It’s been well documented that one of the best predictors of a person’s economic status is the economic standing of their parents. While that’s good news for those whose parents are well-off, it’s really bad news for economic mobility. A new study from the St. Louis Fed attempts to discern precisely what factors contribute to this phenomenon, and how those factors might be manipulated to increase economic mobility in America.
The paper’s authors, George-Levi Gayle and Limor Golan of Washington University in St. Louis; and Mehmet A. Soytas of Ozyegin University, looked at several characteristics to figure out the factors that play the largest role in the earnings alignment between parents and their children. They looked two-parent households and their respective participation in the labor market, education, number of children, spousal choice, and division of labor.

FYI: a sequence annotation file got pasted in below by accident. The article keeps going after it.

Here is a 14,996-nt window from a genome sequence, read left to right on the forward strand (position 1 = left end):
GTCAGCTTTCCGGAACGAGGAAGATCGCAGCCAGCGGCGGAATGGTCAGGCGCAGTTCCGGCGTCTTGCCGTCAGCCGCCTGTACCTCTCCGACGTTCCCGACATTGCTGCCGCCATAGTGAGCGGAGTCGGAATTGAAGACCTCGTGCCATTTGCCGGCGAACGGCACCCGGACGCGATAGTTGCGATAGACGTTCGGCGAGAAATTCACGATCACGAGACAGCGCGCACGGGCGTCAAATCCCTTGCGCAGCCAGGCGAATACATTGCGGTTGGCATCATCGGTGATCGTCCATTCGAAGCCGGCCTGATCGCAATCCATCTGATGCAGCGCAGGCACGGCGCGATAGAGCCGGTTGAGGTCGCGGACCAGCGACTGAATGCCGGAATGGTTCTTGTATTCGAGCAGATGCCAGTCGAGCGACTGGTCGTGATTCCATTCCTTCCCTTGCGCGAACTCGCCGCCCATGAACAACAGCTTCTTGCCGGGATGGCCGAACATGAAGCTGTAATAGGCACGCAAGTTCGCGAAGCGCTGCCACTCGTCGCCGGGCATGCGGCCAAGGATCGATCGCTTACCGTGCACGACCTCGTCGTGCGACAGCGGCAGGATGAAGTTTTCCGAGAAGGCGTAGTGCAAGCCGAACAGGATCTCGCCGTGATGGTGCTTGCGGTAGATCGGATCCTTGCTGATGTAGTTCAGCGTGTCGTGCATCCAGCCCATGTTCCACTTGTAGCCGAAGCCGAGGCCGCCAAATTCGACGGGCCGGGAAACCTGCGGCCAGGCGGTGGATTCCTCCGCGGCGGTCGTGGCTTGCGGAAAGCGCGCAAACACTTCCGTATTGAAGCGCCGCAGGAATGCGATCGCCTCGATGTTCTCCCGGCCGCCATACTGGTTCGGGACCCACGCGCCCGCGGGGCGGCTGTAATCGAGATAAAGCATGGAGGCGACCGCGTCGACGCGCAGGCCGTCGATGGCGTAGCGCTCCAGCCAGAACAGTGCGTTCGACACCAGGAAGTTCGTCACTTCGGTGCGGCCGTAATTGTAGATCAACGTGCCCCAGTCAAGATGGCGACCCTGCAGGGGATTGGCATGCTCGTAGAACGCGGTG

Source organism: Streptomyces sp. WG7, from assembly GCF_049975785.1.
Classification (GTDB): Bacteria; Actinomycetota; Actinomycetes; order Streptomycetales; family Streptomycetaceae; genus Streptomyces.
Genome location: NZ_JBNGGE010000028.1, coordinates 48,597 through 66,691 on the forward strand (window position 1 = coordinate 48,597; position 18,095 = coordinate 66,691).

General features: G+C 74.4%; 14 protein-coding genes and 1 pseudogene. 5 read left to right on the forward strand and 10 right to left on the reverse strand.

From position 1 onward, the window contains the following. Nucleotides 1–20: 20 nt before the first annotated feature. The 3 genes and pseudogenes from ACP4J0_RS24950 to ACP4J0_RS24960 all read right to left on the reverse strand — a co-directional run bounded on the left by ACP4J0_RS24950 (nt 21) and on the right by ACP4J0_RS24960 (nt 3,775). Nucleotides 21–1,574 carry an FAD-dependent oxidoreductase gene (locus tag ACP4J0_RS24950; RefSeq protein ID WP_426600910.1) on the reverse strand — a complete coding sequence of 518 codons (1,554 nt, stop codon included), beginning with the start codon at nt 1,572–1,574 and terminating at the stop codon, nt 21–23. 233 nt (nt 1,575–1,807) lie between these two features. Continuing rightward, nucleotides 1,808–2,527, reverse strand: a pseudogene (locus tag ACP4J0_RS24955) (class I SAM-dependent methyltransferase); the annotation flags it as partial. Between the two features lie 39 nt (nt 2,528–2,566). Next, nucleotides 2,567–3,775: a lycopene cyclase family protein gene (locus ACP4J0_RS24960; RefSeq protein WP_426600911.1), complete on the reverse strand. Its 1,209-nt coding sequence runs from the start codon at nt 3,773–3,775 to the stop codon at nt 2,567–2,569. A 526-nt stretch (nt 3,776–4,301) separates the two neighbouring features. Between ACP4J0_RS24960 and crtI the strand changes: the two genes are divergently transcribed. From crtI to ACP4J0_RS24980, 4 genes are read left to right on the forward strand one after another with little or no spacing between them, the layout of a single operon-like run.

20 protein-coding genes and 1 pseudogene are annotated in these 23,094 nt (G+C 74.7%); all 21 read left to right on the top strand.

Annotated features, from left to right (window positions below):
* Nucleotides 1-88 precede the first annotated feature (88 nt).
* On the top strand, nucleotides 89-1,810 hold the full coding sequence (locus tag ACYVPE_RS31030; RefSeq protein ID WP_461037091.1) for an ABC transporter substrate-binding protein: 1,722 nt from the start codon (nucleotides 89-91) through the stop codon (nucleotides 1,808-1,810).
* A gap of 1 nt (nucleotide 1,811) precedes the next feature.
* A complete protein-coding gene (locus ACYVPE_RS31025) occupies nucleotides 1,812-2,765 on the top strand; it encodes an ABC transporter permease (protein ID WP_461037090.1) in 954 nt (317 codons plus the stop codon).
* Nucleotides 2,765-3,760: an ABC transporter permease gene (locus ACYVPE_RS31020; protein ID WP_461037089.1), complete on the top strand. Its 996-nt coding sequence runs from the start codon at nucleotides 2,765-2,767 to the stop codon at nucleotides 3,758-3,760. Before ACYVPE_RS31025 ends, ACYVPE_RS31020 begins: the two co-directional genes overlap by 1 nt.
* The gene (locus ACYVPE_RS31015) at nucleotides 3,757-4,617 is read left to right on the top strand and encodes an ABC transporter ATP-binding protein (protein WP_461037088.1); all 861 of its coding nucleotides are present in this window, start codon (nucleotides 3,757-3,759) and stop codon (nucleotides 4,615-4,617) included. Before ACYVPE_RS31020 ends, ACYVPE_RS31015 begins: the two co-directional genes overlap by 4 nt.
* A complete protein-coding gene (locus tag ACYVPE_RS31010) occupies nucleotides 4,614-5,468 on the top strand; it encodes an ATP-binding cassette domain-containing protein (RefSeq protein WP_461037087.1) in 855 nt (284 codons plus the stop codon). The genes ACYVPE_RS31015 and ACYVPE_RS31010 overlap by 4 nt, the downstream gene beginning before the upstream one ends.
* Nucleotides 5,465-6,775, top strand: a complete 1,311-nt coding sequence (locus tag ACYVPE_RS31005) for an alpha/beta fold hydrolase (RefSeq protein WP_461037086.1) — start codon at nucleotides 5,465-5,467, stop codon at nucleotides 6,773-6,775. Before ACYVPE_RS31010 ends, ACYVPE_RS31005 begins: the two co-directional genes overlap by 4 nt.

Gayle says that some of what they found surprised them. They initially thought that assortative mating, an increasingly common occurrence where individuals wed someone of a similar educational status, would be a significant determinant of earnings similarity. But according to their analysis, it only accounted for around 13 percent of correlation. “This is supposed to be one of the holy grails of household economics in terms of generating persistence,” he said.